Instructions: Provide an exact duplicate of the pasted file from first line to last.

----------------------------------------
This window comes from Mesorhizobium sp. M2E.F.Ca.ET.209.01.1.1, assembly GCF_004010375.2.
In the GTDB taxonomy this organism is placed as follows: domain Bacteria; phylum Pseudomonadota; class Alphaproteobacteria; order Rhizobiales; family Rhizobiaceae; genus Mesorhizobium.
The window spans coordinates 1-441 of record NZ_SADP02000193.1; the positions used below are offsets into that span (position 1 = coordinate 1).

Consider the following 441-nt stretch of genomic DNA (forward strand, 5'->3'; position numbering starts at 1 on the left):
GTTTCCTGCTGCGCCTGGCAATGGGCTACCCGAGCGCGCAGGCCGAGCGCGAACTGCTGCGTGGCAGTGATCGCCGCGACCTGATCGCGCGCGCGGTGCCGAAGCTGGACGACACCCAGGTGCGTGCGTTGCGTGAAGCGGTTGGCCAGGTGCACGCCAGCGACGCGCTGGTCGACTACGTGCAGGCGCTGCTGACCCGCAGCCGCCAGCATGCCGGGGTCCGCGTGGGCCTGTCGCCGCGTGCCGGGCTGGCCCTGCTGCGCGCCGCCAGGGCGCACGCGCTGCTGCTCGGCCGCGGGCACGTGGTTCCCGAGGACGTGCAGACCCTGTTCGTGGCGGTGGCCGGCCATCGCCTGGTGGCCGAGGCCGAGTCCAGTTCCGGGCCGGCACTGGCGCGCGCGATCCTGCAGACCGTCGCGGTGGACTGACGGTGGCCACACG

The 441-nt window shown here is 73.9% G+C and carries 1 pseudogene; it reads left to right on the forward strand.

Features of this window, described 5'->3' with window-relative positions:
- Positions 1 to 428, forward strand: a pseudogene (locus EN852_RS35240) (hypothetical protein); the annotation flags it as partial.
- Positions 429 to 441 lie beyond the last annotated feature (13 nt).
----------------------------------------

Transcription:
This window comes from Mesorhizobium sp. M2E.F.Ca.ET.209.01.1.1, assembly GCF_004010375.2.
In the GTDB taxonomy this organism is placed as follows: domain Bacteria; phylum Pseudomonadota; class Alphaproteobacteria; order Rhizobiales; family Rhizobiaceae; genus Mesorhizobium.
The window spans coordinates 1-441 of record NZ_SADP02000193.1; the positions used below are offsets into that span (position 1 = coordinate 1).

Consider the following 441-nt stretch of genomic DNA (forward strand, 5'->3'; position numbering starts at 1 on the left):
GTTTCCTGCTGCGCCTGGCAATGGGCTACCCGAGCGCGCAGGCCGAGCGCGAACTGCTGCGTGGCAGTGATCGCCGCGACCTGATCGCGCGCGCGGTGCCGAAGCTGGACGACACCCAGGTGCGTGCGTTGCGTGAAGCGGTTGGCCAGGTGCACGCCAGCGACGCGCTGGTCGACTACGTGCAGGCGCTGCTGACCCGCAGCCGCCAGCATGCCGGGGTCCGCGTGGGCCTGTCGCCGCGTGCCGGGCTGGCCCTGCTGCGCGCCGCCAGGGCGCACGCGCTGCTGCTCGGCCGCGGGCACGTGGTTCCCGAGGACGTGCAGACCCTGTTCGTGGCGGTGGCCGGCCATCGCCTGGTGGCCGAGGCCGAGTCCAGTTCCGGGCCGGCACTGGCGCGCGCGATCCTGCAGACCGTCGCGGTGGACTGACGGTGGCCACACG

The 441-nt window shown here is 73.9% G+C and carries 1 pseudogene; it reads left to right on the forward strand.

Features of this window, described 5'->3' with window-relative positions:
- Positions 1 to 428, forward strand: a pseudogene (locus EN852_RS35240) (hypothetical protein); the annotation flags it as partial.
- Positions 429 to 441 lie beyond the last annotated feature (13 nt).